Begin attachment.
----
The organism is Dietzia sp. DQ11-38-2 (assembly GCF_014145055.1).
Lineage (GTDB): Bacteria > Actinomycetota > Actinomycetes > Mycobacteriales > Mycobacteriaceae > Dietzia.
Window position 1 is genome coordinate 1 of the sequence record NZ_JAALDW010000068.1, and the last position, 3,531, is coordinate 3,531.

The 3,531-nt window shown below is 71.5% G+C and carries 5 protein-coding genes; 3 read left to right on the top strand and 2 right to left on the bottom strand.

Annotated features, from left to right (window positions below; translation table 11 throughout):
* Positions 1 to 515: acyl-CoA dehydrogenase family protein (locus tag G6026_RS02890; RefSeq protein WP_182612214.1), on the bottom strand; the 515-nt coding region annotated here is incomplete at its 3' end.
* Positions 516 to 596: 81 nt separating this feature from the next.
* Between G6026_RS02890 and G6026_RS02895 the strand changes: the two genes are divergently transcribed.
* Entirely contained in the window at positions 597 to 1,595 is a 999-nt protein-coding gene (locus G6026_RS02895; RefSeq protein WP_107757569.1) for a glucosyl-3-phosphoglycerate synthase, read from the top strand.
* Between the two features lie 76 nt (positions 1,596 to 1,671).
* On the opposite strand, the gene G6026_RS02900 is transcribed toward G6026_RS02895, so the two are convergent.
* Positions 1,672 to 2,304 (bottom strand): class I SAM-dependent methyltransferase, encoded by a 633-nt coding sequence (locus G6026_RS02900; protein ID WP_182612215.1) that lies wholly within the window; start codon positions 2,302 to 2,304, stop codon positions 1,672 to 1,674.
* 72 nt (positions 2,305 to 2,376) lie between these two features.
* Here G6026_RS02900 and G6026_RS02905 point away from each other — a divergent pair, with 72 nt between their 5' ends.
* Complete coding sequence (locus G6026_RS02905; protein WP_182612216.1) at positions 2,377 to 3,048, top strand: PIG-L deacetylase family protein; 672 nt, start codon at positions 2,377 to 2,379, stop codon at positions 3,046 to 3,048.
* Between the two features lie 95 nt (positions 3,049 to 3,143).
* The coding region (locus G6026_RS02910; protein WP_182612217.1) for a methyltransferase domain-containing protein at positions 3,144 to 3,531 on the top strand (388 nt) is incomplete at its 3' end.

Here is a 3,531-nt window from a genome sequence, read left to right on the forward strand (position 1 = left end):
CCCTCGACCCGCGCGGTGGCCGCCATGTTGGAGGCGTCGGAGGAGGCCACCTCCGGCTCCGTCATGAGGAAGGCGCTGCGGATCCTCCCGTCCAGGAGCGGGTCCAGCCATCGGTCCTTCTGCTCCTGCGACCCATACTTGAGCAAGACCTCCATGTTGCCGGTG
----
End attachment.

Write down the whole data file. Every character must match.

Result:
The organism is Dietzia sp. DQ11-38-2 (assembly GCF_014145055.1).
Lineage (GTDB): Bacteria > Actinomycetota > Actinomycetes > Mycobacteriales > Mycobacteriaceae > Dietzia.
Window position 1 is genome coordinate 1 of the sequence record NZ_JAALDW010000068.1, and the last position, 3,531, is coordinate 3,531.

The 3,531-nt window shown below is 71.5% G+C and carries 5 protein-coding genes; 3 read left to right on the top strand and 2 right to left on the bottom strand.

Annotated features, from left to right (window positions below; translation table 11 throughout):
* Positions 1 to 515: acyl-CoA dehydrogenase family protein (locus tag G6026_RS02890; RefSeq protein WP_182612214.1), on the bottom strand; the 515-nt coding region annotated here is incomplete at its 3' end.
* Positions 516 to 596: 81 nt separating this feature from the next.
* Between G6026_RS02890 and G6026_RS02895 the strand changes: the two genes are divergently transcribed.
* Entirely contained in the window at positions 597 to 1,595 is a 999-nt protein-coding gene (locus G6026_RS02895; RefSeq protein WP_107757569.1) for a glucosyl-3-phosphoglycerate synthase, read from the top strand.
* Between the two features lie 76 nt (positions 1,596 to 1,671).
* On the opposite strand, the gene G6026_RS02900 is transcribed toward G6026_RS02895, so the two are convergent.
* Positions 1,672 to 2,304 (bottom strand): class I SAM-dependent methyltransferase, encoded by a 633-nt coding sequence (locus G6026_RS02900; protein ID WP_182612215.1) that lies wholly within the window; start codon positions 2,302 to 2,304, stop codon positions 1,672 to 1,674.
* 72 nt (positions 2,305 to 2,376) lie between these two features.
* Here G6026_RS02900 and G6026_RS02905 point away from each other — a divergent pair, with 72 nt between their 5' ends.
* Complete coding sequence (locus G6026_RS02905; protein WP_182612216.1) at positions 2,377 to 3,048, top strand: PIG-L deacetylase family protein; 672 nt, start codon at positions 2,377 to 2,379, stop codon at positions 3,046 to 3,048.
* Between the two features lie 95 nt (positions 3,049 to 3,143).
* The coding region (locus G6026_RS02910; protein WP_182612217.1) for a methyltransferase domain-containing protein at positions 3,144 to 3,531 on the top strand (388 nt) is incomplete at its 3' end.

Here is a 3,531-nt window from a genome sequence, read left to right on the forward strand (position 1 = left end):
CCCTCGACCCGCGCGGTGGCCGCCATGTTGGAGGCGTCGGAGGAGGCCACCTCCGGCTCCGTCATGAGGAAGGCGCTGCGGATCCTCCCGTCCAGGAGCGGGTCCAGCCATCGGTCCTTCTGCTCCTGCGACCCATACTTGAGCAAGACCTCCATGTTGCCGGTG